Alex Bates, associate professor of Japanese language and literature
Shawn Bender, associate professor of East Asian studies
Claire Seiler, assistant professor of English
W. Evan Young, assistant professor of history
Shogo Nishikawa, exchange student from Japan
In this panel of four faculty members and a student will each draw from their own research and experience to respond to the questions of how we remember the bombings of Hiroshima and Nagasaki. How do these memories shape our contemporary understanding of the past and of current struggles regarding nuclear energy and war?
The event is sponsored by the Clarke Forum for Contemporary Issues.
Biographies (provided by the speakers)
Alex Bates is associate professor of Japanese language and literature at Dickinson College. He is a specialist in modern Japanese literature and film. In addition to survey courses in these areas, he has taught courses in Japanese youth culture, ecocriticism, East Asian film, and World War II in Japanese literature and film. Professor Bates’ book on representations of the 1923 earthquake that destroyed Tokyo will be out later this year from the University of Michigan, Center for Japanese Studies Press. His research in this area has continued into Japan’s 2011 tsunami disaster and other representations of devastation, such as the atomic bombings of Hiroshima and Nagasaki.
Shawn Bender is an associate professor of East Asian studies in the department of East Asian studies. He earned his doctorate in cultural anthropology at the University of California, San Diego in 2003. He teaches courses on contemporary Japanese society, popular culture, music, demographic change, health and aging, and technology. His research focuses on the connections among discourses of demographic crisis, changes in elder care, and the development of robotics in Japan and Europe. This research has taken him not only to Japan but also to Denmark and Germany where some Japanese robotics technologies have found a home. Prof. Bender is affiliated with the department of snthropology at Dickinson and the health studies certificate program. He has received research grants from such organizations as the Japan Foundation and the Japanese Ministry of Education. His publications have appeared in the Journal of Asian Studies and in Social Science Japan Journal. His most recent book is entitled Taiko Boom: Japanese Drumming in Place and Motion (2012, UC Press).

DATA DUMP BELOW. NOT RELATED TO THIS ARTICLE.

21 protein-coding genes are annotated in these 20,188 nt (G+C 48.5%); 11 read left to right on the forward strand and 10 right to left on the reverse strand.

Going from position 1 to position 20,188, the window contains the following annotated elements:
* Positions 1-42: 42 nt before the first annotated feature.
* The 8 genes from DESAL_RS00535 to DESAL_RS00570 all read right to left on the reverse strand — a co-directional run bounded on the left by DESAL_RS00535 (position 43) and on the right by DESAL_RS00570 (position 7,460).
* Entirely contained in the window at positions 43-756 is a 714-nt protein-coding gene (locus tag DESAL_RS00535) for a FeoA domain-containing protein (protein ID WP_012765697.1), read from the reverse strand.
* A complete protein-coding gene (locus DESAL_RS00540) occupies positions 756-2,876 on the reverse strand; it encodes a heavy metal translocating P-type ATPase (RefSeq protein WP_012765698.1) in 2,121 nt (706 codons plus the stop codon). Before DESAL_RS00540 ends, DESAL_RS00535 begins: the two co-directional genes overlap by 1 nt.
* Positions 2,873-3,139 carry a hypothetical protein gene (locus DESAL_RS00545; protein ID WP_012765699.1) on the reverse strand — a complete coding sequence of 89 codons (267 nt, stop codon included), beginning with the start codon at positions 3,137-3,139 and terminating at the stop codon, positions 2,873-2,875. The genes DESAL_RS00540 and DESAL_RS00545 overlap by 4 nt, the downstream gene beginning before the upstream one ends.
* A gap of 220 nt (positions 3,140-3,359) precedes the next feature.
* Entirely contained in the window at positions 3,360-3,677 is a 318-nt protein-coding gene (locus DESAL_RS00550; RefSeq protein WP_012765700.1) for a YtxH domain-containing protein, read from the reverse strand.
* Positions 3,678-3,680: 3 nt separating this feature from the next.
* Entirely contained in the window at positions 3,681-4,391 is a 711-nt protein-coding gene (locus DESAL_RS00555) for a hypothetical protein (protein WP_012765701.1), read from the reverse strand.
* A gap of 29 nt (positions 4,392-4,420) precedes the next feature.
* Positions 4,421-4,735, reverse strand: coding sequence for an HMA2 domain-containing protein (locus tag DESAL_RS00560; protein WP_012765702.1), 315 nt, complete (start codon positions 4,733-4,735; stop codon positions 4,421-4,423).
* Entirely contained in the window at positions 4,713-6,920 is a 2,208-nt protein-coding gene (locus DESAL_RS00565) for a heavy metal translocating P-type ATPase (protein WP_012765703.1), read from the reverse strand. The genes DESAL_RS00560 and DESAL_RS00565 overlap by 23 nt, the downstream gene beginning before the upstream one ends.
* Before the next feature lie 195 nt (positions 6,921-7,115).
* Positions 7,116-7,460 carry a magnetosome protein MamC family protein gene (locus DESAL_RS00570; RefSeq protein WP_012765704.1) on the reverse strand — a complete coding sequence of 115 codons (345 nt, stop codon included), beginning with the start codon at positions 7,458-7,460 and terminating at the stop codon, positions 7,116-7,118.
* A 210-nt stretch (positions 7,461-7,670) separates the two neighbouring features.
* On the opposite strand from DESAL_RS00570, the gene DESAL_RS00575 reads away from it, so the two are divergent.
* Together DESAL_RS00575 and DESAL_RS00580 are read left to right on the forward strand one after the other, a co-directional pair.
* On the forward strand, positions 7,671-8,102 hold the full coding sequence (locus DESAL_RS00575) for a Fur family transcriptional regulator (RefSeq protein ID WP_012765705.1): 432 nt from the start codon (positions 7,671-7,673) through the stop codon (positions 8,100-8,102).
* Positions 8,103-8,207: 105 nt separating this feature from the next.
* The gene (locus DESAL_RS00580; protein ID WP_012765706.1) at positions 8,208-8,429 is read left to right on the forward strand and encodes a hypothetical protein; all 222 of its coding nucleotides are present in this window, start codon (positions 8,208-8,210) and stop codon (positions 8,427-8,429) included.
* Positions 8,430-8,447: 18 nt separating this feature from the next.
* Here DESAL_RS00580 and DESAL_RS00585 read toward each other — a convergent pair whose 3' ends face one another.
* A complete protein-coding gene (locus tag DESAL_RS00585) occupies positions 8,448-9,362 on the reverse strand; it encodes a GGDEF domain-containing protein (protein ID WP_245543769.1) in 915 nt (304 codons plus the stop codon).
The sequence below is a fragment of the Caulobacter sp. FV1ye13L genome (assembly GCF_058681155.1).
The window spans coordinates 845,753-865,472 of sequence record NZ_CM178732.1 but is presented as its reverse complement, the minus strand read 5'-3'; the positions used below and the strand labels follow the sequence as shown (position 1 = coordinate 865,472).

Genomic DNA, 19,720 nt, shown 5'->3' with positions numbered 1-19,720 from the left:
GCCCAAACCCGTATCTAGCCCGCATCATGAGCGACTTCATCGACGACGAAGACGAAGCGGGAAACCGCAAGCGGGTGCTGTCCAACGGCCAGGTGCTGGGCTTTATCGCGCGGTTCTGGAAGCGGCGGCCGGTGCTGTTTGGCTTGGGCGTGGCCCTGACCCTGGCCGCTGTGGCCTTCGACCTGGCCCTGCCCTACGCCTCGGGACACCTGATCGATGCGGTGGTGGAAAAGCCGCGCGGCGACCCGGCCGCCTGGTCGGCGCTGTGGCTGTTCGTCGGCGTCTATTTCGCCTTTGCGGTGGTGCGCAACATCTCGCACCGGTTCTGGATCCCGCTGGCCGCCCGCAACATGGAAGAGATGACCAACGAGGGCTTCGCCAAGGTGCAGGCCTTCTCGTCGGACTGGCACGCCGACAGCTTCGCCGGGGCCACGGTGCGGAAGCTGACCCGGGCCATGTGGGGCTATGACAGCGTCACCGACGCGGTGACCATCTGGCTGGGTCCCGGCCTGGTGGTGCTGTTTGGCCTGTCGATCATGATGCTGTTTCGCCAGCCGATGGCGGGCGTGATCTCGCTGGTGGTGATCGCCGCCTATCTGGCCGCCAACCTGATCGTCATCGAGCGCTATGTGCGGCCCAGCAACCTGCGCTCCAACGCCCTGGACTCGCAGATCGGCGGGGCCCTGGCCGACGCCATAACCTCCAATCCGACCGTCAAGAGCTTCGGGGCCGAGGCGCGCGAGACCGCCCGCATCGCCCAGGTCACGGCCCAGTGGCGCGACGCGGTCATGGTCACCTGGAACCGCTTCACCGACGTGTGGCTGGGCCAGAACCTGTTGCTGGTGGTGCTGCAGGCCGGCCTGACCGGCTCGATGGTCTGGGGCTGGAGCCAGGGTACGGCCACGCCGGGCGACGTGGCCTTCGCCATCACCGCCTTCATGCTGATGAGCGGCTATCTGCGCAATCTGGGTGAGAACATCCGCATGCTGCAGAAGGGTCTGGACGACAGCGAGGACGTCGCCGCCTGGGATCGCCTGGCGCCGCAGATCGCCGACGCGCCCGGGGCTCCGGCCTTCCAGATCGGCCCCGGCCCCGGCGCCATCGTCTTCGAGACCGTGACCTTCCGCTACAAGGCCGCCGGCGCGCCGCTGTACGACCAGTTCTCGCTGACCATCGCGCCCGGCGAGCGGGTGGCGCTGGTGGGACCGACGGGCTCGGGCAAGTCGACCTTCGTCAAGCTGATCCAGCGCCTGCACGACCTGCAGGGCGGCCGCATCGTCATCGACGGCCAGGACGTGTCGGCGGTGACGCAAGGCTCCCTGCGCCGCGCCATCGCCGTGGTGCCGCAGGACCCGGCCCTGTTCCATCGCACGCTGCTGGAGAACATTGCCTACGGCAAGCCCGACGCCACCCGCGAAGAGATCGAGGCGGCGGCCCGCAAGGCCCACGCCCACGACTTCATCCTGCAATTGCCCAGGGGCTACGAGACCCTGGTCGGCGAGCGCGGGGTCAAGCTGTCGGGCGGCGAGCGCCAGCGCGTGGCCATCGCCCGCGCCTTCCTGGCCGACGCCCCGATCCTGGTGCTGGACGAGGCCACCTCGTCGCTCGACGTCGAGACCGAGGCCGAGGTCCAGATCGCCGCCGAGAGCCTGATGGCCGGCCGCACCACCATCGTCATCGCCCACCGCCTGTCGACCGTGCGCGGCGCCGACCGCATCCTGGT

Claire Seiler is an assistant professor of English at Dickinson College. She is currently completing her first book manuscript, Midcentury Suspension, which fuses archival research in mid-twentieth-century print and public culture, theorizations of modernity and the long modernism, and analyses of a range of key texts to offer a new account of transatlantic literature of the decade after World War II. Seiler’s recent research and teaching expand the geopolitical scope of this research. In the past year, she has published two essays that read US and British Commonwealth fictions of postwar Japan in the contexts of Cold War knowledge production, human rights and citizenship discourses, and western cultural memory of the atomic bombings; her current course on war, race, and American literature since 1945 opened by pairing literary and public responses to the bombing of Hiroshima with Japanese American writing of internment.
Evan Young is an assistant professor of history at Dickinson College, where he teaches courses on the history of East Asia, women’s history and gender studies, and the history of medicine. His research focuses on experiences of illness in nineteenth- and twentieth-century Japan. He has lived and conducted research in Tokyo, Nagoya, and Beijing, and he received his PhD from Princeton University. Young’s perspective on the atomic bombings of Hiroshima and Nagasaki stem from his research and teaching interests in modern Japanese history as well as the history of science and medicine.
Shogo Nishikawa is an exchange student from Akita International University, Japan. He is a junior studying business while at Dickinson College and serves as a teaching assistant for Japanese language classes. Nishikawa has interests in the history of the atomic bomb and the Second World War since childhood, especially after visiting the “Atomic Dome” in Hiroshima.